Is a school bus company making a bus available for an employee driver’s regular use “at the time of the accident”, if she is not allowed to use the bus at the time of an accident?
In TD Insurance v. Dominion, the claimant worked for a school bus company, providing pick-up and drop off services before and after school. The school bus company operated during school hours, Mondays to Fridays. The company was closed on weekends.
On an unfortunate Sunday afternoon, the claimant was visiting a relative and was injured between two cars. She applied for accident benefits to TD Insurance, who was one of the insurers of a vehicle involved in the accident. TD brought a priority dispute against Trafalgar Insurance (the other insurer of a vehicle involved in the accident) and Dominion, the insurer of her school bus.
The claim against Dominion was based on the regular use provisions under the policy, which states that a person is deemed to be the named insured under a policy insuring a vehicle if, at the time of the accident, a company is making the vehicle available for her regular use.
The evidence was that the school bus driver was allowed to bring the bus home and park it on her driveway, which she did. She was allowed to use the bus for personal use between her morning and afternoon runs. But she was not allowed to use the bus at all after business hours and, particularly, on weekends when schools were closed.
At the time of the Sunday accident, the school bus was parked at her home. The evidence was that all drivers of this school bus company were not allowed to use any buses on Sundays. The wheels on the bus were not going round and round. The horn on the bus was silent. The wipers did not go swish swish swish. The people on the bus did not go up and down (because there were no people on the bus). On her driveway. Not all over town.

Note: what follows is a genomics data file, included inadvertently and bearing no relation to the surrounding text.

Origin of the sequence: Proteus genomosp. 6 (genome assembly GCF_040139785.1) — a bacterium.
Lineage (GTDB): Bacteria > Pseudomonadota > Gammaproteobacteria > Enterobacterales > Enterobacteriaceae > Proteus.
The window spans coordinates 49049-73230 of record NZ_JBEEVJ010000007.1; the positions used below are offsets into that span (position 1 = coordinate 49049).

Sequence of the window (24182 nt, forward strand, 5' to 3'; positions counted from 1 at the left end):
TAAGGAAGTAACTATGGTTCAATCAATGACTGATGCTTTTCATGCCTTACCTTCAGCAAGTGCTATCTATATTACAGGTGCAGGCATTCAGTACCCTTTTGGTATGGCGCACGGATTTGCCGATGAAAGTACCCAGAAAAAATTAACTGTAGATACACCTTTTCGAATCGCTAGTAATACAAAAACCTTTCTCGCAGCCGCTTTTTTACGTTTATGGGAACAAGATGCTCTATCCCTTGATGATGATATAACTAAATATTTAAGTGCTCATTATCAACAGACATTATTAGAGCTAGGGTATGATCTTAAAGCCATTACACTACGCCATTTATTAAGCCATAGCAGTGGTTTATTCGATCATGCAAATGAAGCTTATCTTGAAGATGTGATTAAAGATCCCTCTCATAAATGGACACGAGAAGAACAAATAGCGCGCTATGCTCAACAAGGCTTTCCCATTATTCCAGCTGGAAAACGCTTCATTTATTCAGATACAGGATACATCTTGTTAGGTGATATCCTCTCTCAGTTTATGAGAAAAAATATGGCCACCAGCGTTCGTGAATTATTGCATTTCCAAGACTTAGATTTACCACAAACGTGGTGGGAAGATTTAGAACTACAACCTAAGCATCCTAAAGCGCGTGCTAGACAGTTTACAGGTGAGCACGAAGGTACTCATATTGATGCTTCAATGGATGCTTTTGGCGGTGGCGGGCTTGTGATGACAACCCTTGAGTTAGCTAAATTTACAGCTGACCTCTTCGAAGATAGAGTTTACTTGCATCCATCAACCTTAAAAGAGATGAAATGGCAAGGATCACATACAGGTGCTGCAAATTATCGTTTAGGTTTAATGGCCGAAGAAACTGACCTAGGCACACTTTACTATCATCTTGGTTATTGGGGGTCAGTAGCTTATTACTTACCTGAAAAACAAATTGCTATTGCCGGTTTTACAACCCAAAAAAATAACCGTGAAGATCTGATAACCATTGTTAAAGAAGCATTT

The arbitrator found that at the time of the accident, the school bus company was not making a bus available for the claimant’s use because, quite to the contrary, she was not allowed to use the vehicle on a Sunday. She found that the phrase “being made available” by a company required an act or active attention on the part of company to make the vehicle available.
On appeal, the Superior Court found that the arbitrator’s decision was reasonable and consistent with existing case law on regular use. The judge held:
In her decision, the Arbitrator considered the language of the statutory provision, the case law interpreting the provision, and the circumstances of Ms. Singh’s accident. Her conclusion that the school bus was not made available to Ms. Singh for regular use at the time of the accident and that, therefore, she was not a named insured pursuant to s. 3(7)(f)(i) of the SABS, was reasonable. Given the deference that must be accorded to the decision of an arbitrator interpreting her home statute in determining a priority dispute, I find no basis on which to disturb the Arbitrator’s decision.
The appeal decision is another example of how the courts are giving arbitrators deference and are becoming more reluctant to interfere with arbitration decisions. This highlights how important it is these days for insurers to win at the arbitration level.
See TD Insurance Company v. Dominion of Canada General Insurance Company, 2018 ONSC 2594 (CanLII)
The son of a plaintiff lawyer, Dan decided early in his career that he wanted to work for insurers. He loves coverage. Want to know if something is an “automobile”? Ask Dan. Want to know if a “house” is a “home”? Ask Dan. Want to know the best toppings to cover a pizza? Don’t ask Dan: He can’t eat gluten.